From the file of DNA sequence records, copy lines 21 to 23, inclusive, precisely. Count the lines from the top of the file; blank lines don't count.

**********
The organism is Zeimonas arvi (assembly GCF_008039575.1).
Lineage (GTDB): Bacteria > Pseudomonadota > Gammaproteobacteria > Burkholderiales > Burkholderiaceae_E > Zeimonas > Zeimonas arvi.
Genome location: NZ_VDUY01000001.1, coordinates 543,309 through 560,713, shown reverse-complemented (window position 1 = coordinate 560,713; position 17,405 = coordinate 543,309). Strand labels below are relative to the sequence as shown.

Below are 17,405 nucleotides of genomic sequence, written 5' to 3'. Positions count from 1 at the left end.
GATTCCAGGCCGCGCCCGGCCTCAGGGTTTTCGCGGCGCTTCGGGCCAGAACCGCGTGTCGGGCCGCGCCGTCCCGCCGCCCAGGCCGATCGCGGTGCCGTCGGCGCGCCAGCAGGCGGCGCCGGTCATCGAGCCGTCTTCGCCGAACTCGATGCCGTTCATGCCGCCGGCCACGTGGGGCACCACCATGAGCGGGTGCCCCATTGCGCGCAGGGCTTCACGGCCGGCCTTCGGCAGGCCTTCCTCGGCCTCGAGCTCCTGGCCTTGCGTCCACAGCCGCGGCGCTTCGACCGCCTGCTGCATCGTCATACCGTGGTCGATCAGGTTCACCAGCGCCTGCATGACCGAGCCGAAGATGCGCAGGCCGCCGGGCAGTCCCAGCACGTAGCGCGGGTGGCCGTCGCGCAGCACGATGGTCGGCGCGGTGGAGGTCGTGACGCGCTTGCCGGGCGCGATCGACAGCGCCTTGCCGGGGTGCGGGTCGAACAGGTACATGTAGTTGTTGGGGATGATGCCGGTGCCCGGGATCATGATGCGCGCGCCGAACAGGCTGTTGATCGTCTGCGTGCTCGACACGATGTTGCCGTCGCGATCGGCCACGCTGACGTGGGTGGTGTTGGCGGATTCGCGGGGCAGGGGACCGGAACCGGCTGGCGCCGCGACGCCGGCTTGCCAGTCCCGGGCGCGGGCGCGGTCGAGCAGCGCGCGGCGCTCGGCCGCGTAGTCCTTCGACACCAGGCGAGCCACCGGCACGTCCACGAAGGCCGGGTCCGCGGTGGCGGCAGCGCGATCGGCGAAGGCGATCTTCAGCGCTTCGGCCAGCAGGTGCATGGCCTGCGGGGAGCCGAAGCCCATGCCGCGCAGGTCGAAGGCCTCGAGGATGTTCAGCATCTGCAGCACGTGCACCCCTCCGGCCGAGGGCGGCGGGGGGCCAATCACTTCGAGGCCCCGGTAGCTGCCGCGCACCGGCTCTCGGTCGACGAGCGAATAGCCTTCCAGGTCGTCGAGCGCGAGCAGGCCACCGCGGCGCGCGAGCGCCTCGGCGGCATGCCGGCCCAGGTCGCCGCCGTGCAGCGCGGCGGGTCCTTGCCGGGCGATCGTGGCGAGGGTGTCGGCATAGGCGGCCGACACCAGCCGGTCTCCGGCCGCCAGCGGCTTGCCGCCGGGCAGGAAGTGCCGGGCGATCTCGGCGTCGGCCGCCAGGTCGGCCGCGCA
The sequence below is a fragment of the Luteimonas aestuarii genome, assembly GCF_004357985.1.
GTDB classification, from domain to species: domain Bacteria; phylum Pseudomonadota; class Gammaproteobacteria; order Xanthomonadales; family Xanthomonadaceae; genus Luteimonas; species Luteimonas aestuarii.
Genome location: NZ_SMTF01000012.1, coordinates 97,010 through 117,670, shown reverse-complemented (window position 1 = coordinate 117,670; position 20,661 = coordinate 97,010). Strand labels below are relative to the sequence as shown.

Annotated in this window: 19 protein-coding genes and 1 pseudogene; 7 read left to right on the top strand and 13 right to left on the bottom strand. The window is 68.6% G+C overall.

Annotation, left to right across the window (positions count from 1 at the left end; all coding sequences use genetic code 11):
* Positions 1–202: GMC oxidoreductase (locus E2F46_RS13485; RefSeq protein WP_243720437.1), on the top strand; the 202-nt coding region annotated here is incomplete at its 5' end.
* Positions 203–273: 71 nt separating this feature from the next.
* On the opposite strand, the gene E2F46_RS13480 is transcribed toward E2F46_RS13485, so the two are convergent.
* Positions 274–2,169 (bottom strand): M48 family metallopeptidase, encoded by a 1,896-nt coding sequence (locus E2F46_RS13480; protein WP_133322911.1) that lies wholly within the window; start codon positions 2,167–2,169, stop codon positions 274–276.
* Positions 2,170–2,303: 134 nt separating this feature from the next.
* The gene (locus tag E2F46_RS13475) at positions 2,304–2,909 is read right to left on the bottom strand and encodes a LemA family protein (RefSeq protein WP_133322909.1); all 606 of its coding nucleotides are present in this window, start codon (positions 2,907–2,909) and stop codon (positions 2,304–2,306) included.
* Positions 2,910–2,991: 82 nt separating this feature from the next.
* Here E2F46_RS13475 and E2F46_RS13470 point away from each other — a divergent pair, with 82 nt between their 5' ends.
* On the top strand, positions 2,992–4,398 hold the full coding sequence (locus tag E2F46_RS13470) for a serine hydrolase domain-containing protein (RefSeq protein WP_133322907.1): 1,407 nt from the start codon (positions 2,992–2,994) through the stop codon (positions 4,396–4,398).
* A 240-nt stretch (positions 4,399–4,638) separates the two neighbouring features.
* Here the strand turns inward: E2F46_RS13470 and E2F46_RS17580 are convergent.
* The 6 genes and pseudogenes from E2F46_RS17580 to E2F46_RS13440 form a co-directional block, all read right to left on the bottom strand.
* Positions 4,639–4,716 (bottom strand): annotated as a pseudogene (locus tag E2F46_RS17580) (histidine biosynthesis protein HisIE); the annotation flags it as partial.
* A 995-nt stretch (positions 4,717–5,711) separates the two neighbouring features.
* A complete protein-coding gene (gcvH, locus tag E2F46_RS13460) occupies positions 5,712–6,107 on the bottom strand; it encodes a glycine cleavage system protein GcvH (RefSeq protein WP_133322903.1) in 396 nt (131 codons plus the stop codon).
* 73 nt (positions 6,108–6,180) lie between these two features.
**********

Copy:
* Here the strand turns inward: E2F46_RS13470 and E2F46_RS17580 are convergent.
* The 6 genes and pseudogenes from E2F46_RS17580 to E2F46_RS13440 form a co-directional block, all read right to left on the bottom strand.
* Positions 4,639–4,716 (bottom strand): annotated as a pseudogene (locus tag E2F46_RS17580) (histidine biosynthesis protein HisIE); the annotation flags it as partial.